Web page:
• Fatigue
  • Injuries (inclusive of suicide and homicide )
  • Mental health, people with disabilities were said to report higher rates of stress and depression
  • Disabled persons are more likely to have unhealthy weights (overweight/obese), and it is known that overweight and obesity are associated with other health issues.
  • Pain is said to be a frequent problem reported by persons with disabilities and this affects daily functions.
  • Pressure sores/ulcers can be a serious health concern for persons with disabilities that causes them to be bed ridden or wheelchair bound.  
  • Others such as oral health (poor dexterity to brush), violence/abuse.

Watch this video as disabled persons around the world share the challenges they face in accessing healthcare


Effects of Poverty on Health[edit | edit source]

There are quite few factors related to poverty that will negatively affects one’s health. Healthy People highlights the following negative consequences of poverty on people’s health:[13]

  • Poorer communities are said to be at an increased risk of mental health disorders, chronic diseases (such as diabetes, heart disease, obesity), higher death rates and decreased life expectancy.
  • Poorer older adults are at increased risk of disability and death.
  • Certain racial groups living in poverty are at higher risk for certain diseases for example, African American men and women are more likely to die from prostate cancer and ail from breast & cervical cancers, respectively.
  • Poorer children are more likely to have cavities, and less likely to receive dental care.

Carolyn Shimmin, who is the Public and Patient Engagement Lead at the George and Fay Yee Centre for Healthcare Innovation, Canada, highlighted several health issues related to poverty:[14]

  • Cancers: The incidence as well as the death rates of several cancers (e.g. breast, lung, prostate, colorectal) are higher amongst lower income earning Canadians. Shimmin explained that recent studies indicated that throughout the continuum of cancer care, lower income earners are falling behind.
  • Cardiovascular Diseases: Prevalence of risk factors associated with cardiovascular diseases and mortality rates are higher amongst lower income earners in Canada, despite the rate of cardiovascular  diseases falling in Canada over the past ten (10) years.
  • Diabetes: Lower income earners have higher prevalence of risk factors, higher incidence, higher levels of mortality and morbidity, higher hospitalizations and less likely to receive the recommended care.
  • Mental Disorders: The lowest income earners in Canada are more likely to report some sort of mental health issue, and more likely to develop high psychological distress levels.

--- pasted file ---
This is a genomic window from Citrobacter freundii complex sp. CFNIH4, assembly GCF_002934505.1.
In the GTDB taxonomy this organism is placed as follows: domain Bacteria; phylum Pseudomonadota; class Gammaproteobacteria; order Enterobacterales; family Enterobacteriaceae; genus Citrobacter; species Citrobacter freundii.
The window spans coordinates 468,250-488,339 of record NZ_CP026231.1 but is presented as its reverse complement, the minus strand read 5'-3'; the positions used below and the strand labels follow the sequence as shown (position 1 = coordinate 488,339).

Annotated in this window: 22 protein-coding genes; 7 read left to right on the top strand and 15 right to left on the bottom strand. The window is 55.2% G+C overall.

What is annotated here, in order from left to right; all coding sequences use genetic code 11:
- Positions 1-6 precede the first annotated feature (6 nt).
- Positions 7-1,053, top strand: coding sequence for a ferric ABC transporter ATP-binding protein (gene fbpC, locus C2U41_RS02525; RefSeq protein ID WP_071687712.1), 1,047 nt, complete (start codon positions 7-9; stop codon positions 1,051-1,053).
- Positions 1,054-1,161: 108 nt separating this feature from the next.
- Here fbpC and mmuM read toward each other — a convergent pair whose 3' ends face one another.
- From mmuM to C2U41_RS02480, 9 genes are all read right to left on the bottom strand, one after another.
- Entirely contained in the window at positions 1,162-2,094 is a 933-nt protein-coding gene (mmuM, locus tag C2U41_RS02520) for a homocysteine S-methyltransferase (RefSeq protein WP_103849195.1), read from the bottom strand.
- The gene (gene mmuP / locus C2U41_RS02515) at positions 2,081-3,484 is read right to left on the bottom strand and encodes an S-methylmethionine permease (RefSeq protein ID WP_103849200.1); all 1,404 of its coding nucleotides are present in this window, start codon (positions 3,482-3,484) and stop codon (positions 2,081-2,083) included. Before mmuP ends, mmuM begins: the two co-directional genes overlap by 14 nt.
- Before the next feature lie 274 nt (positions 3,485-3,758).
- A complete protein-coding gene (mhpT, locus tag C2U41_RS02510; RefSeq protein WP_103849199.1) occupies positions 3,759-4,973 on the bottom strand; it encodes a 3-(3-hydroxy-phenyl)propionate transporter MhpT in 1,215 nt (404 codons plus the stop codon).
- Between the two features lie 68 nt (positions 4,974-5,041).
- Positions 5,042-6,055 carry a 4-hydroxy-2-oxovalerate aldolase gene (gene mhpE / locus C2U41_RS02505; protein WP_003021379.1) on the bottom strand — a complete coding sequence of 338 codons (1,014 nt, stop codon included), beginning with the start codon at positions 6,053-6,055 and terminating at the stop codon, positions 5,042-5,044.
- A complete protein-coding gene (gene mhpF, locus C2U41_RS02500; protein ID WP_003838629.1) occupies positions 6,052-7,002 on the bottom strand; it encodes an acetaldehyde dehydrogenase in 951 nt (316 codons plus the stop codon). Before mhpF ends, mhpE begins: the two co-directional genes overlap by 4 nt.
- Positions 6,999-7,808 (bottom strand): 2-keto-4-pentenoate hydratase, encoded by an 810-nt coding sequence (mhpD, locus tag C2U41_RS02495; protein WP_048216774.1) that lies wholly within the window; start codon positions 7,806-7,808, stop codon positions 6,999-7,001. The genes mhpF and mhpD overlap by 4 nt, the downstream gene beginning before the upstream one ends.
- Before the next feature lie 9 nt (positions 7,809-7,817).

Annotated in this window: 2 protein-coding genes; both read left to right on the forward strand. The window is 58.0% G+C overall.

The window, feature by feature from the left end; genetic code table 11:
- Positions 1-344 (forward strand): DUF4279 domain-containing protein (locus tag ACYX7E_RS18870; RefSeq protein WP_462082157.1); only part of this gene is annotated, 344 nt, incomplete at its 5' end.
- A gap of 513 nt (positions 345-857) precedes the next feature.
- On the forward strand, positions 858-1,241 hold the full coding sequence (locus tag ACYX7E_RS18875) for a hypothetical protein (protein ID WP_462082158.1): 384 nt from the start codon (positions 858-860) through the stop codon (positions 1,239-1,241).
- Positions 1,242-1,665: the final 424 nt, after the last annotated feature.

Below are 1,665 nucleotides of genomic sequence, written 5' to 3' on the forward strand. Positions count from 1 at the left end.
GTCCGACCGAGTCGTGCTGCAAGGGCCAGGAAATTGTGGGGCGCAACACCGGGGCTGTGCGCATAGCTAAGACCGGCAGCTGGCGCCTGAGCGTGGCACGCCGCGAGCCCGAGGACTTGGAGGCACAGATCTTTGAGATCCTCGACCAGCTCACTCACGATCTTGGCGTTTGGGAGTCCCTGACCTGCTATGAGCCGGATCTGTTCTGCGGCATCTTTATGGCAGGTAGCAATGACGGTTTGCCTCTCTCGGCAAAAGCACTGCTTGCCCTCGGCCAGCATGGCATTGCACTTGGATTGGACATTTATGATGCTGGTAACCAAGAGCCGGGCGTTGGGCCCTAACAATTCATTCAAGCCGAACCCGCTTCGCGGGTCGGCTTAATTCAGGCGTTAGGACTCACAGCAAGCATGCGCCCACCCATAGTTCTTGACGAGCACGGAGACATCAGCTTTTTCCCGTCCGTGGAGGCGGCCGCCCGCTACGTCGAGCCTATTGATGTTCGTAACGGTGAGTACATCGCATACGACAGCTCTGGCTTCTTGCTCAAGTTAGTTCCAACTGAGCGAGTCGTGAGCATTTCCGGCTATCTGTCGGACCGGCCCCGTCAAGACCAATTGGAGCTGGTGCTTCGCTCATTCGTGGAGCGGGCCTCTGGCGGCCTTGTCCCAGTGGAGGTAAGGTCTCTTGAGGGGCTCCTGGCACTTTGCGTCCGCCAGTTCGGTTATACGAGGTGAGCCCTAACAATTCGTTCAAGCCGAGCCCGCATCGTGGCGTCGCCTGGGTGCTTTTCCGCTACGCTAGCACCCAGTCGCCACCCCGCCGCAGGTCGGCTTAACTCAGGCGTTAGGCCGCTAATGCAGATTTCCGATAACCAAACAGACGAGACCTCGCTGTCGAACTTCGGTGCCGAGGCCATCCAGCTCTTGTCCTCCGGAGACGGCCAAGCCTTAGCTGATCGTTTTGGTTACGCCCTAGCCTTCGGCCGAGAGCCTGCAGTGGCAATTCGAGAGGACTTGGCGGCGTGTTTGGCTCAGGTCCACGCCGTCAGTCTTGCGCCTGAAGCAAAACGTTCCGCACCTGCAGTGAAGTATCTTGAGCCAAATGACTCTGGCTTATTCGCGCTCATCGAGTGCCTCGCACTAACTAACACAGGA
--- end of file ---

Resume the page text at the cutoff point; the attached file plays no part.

• Child Health: Poorer children in Canada were said to be more likely to have a low birth weight, type 2 diabetes, asthma, malnutrition and poor oral health. Children in poverty were also said to have higher rates of unintentional injuries, which would increase their risk of death as well.

The arguments presented by Shimmin were supported by earlier research done by Gupta, de Wit and McKeown.[15]

Health Consequences of Job loss [edit | edit source]

There are persons who have become disabled and experienced job loss, due to various labour market barriers, and during the COVID19 pandemic, disabled persons had higher rates of job loss, and were amongst the first set of persons to be laid off (temporarily or permanently).[16]

Stephanie Pappas of the American Psychological Association, explains that job loss has been associated with depression, anxiety and  loss of life satisfaction, and other negative outcomes such as increased distress and decreased satisfaction with their marriages and families.[17] Job loss is shown to be associated with decreased use of healthcare services and has the potential of increasing the risk of mortality.[18] These facts would indicate that losing a job due to a disability could have other mental and physical impacts on the person's health.

Listen to the following discussion on the potential impact of job loss on health:


Health Benefits of Rehabilitation[edit | edit source]

The World Health Organization lists the following health-related benefits of rehabilitation:[20]

  • Improves a variety of conditions such as acute & chronic conditions,, injuries and illnesses.
  • Supplements other medical and surgical interventions, to improve patients' outcomes.
  • Impede the rate of disabling effects of chronic diseases.
  • Empowers patients with self-management skills, assistive tools/devices, etc.
  • Decreases cost or need for more costly or increasing cost of other medical interventions.

Other health related benefits of rehabilitation include:[21]

  • Physical: improvements in physical capacity, musculoskeletal health, aerobic capacity, neuromuscular development, and prevention of deformities and limb issues.
  • Psychological: enhanced self-confidence, improved independence, return to pre-injury mental well-being.